Oscars Countdown: What to Read (and Watch) After All Quiet on the Western Front
Lit Hub’s Literary Countdown to the 95th Academy Awards
Sure, we’re a website about books, but that doesn’t mean we can’t get in on the Oscars fun, too. (Exhibit A: If they gave Oscars to books, our 2022 nominees.) And while there are few adaptations in this year’s lineup, we’ll still be tuning in on Sunday to celebrate storytelling, judge the Academy’s taste, and perhaps witness some live drama. In the meantime, we’re recommending the books and films you and should read and watch next for each Best Picture contender. And the nominee is: All Quiet on the Western Front.
Of War and Capitalism: The Debate About All Quiet on the Western Front Goes All the Way Back to the Book
“One of the most important books ever written in the German language,” All Quiet on the Western Front (originally titled Nothing New in the West), is now an Oscar-nominated film causing some international turbulence. Imagine Saving Private Ryan told from a German soldier’s perspective, and you can begin to appreciate the disquiet elsewhere about All Quiet.
For many Germans, World War I isn’t a good versus evil tale. As the film’s German director, Edward Berger, explains to the Los Angeles Times: “We don’t have your history. It’s laden with guilt and shame. We can’t make a movie where a German soldier kills, quote-unquote, an enemy and it’d be a good thing.” In addition to that problem, one prominent German newspaper calls the film “war kitsch,” a film designed to guarantee profits. (Keep reading)
READ THIS, WATCH THAT:
Barbara Tuchman, The Guns of August
Barbara Tuchman’s Pulitzer Prize–winning book provides the perfect historical context to supplement your viewing of All Quiet; it’s a methodical breakdown of the years leading up to the war, and the brewing tensions that erupted in the most brutal conflict mankind has ever seen. –Olivia Rutigliano, CrimeReads associate editor
Sarah Sentilles, Draw Your Weapons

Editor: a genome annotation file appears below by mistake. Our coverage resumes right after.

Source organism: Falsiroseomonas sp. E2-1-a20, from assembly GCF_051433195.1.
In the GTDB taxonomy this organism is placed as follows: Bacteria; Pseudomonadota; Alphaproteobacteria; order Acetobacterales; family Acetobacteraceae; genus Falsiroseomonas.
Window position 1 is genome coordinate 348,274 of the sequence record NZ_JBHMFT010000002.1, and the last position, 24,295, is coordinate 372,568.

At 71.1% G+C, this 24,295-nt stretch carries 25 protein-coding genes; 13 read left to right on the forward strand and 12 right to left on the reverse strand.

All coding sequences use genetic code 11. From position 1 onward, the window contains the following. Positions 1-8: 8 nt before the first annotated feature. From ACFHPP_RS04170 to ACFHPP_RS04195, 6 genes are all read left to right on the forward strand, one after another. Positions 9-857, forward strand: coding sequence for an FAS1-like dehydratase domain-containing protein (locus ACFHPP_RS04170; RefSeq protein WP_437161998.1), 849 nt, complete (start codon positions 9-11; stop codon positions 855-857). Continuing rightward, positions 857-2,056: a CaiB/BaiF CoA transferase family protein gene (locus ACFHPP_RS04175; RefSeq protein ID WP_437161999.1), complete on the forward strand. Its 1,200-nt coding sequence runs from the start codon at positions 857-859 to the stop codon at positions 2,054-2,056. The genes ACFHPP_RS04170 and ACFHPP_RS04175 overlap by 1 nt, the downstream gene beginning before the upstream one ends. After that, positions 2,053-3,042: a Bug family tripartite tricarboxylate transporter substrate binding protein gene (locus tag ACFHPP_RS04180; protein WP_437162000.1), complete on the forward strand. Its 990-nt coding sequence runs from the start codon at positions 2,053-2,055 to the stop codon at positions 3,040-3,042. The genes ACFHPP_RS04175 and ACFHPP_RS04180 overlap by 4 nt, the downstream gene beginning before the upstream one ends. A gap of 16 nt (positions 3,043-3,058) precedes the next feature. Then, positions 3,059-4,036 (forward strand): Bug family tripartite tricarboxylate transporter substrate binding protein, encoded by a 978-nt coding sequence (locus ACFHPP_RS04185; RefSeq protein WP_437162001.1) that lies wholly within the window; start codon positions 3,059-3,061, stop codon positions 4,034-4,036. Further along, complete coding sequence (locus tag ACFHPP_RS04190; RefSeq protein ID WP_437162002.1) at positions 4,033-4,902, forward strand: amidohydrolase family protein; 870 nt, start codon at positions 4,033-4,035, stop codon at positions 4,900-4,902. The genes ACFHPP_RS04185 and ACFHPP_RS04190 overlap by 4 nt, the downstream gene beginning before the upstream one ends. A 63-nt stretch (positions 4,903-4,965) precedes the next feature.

My favorite book about war is Sarah Sentilles’s Draw Your Weapons, a genre-bending investigation of the intersections of art, war, and theology via two primary subjects: Howard, a conscientious objector during WWII, and Miles, who worked as a prison guard at Abu Ghraib. –Eliza Smith, special projects editor
Johnny Got His Gun (1971)
Johnny Got His Gun has a strangely parallel history to All Quiet, both visceral anti-war statements that appeared at times, and in nations, primed to ignore their message. Famed member of the Hollywood 10 Dalton Trumbo wrote the book Johnny Got His Gun in the late 1930s, but it would find a much wider audience during the anti-war movement of the ‘60s, culminating in a film version made in 1971 and directed by the book’s original author. In Johnny Got His Gun, a soldier wakes up in the hospital to realize that his limbs are gone, his face disfigured, and his hearing and vision lost, and he’s unable to communicate with those caring for him. He lives mostly in his memories, having flashbacks to the days before his injuries, until he finally figures out a means to communicate his warnings about the horrors of war.
As an odd footnote, Metallica incorporated parts of the film into one of their music videos, then eventually bought the film rights to avoid paying royalties. Although if you listen to any music while reading this book, it should really be And the Band Played Waltzing Matilda. Not just the version by The Pogues, either—June Tabor’s is my personal favorite. –Molly Odintz, CrimeReads senior editor
Jaroslav Hasek, tr. Cecil Parrott, The Good Soldier Švejk and His Fortunes in the World War
Honestly, this is the European novel of WWI most deserving of a big budget, high-profile, 21st-century adaptation. Right up there with Slaughterhouse-Five, The Good Soldier Švejk is one of the greatest of all war novels, and tells the story of the eponymous draftee as he navigates all the bullshit of a massively stupid war imposed upon the lower classes by an idiotic aristocracy. (Sound familiar?) –Jonny Diamond, editor in chief
All Quiet on the Western Front is a gut-wrenching, technical masterpiece that condemns war as passionately as a film can. If you want to watch a similarly technically excellent, devastatingly immersive movie about the horrors of World War I, may I direct you to Sam Mendes’s 1917? –OR